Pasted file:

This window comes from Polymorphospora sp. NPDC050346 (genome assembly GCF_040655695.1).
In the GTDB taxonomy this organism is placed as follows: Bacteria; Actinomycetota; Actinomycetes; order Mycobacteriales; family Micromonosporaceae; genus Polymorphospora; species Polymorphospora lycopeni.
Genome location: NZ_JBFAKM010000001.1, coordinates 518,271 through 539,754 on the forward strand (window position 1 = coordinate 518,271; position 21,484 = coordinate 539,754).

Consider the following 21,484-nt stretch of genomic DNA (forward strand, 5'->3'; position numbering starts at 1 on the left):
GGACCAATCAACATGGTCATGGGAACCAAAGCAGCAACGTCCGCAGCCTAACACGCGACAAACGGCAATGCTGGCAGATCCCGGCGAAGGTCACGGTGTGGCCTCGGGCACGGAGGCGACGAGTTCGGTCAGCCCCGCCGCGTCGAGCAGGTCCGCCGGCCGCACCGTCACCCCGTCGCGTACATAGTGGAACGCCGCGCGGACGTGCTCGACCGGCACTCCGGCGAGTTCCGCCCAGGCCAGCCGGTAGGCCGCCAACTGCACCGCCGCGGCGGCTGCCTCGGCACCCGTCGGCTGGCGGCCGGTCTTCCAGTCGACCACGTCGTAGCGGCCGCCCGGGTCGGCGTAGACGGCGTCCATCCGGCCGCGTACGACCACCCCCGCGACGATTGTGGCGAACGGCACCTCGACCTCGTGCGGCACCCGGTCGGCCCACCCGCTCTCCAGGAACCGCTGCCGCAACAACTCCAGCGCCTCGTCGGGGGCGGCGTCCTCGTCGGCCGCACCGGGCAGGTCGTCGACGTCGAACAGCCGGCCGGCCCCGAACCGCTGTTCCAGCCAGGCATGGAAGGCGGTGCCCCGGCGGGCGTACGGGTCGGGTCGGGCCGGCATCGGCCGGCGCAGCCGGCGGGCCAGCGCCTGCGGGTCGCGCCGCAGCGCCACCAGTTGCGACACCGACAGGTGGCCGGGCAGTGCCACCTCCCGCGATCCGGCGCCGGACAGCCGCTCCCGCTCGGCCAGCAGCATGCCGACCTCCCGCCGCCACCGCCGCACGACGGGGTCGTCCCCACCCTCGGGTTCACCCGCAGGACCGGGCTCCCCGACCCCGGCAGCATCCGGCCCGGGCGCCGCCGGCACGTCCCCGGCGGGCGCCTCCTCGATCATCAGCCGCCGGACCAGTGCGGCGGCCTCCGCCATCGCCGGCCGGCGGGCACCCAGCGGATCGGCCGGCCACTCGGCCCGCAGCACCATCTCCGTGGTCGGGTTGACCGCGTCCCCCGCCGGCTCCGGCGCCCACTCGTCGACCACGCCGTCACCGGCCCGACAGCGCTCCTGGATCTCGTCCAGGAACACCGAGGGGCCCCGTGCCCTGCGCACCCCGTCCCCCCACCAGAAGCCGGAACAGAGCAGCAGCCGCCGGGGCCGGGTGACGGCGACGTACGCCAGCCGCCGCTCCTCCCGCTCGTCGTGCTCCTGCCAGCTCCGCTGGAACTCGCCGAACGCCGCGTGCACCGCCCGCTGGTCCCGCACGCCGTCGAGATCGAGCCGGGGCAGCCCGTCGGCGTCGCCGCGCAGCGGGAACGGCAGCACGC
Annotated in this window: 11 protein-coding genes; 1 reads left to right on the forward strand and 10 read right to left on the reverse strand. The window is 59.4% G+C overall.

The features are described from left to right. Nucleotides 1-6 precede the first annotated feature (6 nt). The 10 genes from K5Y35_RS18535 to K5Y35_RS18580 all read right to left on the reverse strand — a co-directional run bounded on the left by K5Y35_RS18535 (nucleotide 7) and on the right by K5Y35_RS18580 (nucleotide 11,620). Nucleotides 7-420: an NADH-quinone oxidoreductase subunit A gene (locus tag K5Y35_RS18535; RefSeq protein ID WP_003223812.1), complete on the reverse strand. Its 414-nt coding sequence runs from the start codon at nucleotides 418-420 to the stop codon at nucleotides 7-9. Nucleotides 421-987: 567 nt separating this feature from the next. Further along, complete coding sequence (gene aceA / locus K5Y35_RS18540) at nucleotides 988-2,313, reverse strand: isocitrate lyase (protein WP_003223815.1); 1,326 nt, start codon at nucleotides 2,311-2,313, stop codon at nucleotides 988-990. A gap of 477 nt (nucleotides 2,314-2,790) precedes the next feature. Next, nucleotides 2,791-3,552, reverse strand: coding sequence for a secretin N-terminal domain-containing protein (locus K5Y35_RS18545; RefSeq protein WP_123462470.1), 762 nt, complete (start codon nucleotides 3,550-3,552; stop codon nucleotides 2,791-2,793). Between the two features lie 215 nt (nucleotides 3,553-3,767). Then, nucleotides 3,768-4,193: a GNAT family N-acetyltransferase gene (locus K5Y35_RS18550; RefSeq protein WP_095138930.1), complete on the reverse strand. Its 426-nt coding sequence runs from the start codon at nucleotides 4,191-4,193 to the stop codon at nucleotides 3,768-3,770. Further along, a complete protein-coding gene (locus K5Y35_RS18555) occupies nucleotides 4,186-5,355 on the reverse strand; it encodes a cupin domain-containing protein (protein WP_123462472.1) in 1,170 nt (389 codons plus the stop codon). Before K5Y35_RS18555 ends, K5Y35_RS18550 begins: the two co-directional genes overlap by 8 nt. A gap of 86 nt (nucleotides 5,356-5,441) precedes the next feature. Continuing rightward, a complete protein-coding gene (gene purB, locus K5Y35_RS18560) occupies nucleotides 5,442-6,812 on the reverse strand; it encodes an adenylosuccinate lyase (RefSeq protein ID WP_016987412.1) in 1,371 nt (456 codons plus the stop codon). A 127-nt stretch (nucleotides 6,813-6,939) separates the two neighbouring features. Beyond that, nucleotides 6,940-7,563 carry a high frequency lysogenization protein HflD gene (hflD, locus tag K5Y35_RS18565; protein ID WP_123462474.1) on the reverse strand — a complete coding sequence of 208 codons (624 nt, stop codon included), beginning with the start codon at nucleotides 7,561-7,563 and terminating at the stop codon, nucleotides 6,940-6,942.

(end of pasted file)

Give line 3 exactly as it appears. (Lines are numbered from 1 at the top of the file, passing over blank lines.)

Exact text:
Genome location: NZ_JBFAKM010000001.1, coordinates 518,271 through 539,754 on the forward strand (window position 1 = coordinate 518,271; position 21,484 = coordinate 539,754).